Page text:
Limited non-farm opportunities in the rural areas of the developing world, coupled with population growth, means agriculture will continue to play a dominant role as a source of livelihood in these areas. Thus, while rural transformation has dominated recent literature as a way of improving welfare through diversifying into non-farm sectors, improving productivity and resilience to shocks in smallholder agricultural production cannot be downplayed.
A number of studies suggest the risk preference of low income individuals can result in behaviour that create conditions of sub optimal investment and thus persistent poverty. In this paper, we carry out a study with small-scale farmers in the Matzikama Municipality of the Western Cape, South Africa. We investigate how risk preference affect technology investment amongst small-scale farmers in developing countries.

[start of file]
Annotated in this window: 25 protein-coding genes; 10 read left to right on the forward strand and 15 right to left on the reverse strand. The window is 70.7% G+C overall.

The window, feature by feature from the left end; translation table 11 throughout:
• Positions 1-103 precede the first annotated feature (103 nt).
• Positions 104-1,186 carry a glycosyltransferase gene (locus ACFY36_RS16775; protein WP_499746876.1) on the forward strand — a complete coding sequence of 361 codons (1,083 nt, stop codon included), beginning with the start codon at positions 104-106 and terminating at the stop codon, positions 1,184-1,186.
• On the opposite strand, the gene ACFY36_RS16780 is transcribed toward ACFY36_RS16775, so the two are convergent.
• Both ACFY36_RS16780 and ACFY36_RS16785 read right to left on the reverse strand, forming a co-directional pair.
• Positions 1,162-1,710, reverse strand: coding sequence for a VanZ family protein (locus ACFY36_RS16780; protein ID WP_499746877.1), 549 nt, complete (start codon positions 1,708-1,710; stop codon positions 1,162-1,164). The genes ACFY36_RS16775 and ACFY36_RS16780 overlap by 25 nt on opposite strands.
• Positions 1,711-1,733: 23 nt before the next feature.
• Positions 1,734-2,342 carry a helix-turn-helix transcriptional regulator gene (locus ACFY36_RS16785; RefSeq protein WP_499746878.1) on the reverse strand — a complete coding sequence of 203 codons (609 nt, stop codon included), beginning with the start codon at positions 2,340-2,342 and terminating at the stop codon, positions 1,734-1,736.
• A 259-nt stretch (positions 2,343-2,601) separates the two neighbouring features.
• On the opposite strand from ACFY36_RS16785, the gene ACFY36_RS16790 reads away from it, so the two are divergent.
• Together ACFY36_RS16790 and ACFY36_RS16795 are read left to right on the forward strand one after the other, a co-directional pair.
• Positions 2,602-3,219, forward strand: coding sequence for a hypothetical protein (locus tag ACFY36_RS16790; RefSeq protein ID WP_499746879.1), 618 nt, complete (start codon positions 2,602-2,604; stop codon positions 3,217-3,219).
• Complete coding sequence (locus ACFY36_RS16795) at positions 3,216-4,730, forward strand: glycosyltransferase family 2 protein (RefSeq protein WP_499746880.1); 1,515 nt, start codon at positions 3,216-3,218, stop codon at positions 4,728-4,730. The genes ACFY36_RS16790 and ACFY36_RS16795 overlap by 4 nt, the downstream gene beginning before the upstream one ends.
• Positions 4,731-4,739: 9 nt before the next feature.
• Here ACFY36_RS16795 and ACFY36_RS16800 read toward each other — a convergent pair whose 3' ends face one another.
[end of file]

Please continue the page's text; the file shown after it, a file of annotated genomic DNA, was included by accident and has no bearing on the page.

This article investigates the competitiveness of the South African wheat industry and compares it to its major trade partners. Since 1997, the wheat-to-bread value chain has been characterised by concentration of ownership and regulation. This led to concerns that the local wheat market is losing international competitiveness. The competitive status of the wheat industry, and its sub-sectors, is determined through the estimation of the relative trade advantage (RTA). The results revealed declining competitiveness of local wheat producers.
In this paper, we explored the role of wildlife in adaptation to climate change in areas predominantly used for livestock production in South Africa. Using a sample of 1071 wildlife and livestock farms we estimated a multinomial choice model of various adaptation options including livestock and wildlife farming choices. The results indicate that mixed livestock-wildlife farms are less vulnerable to climate change when compared to specialized livestock or wildlife farms.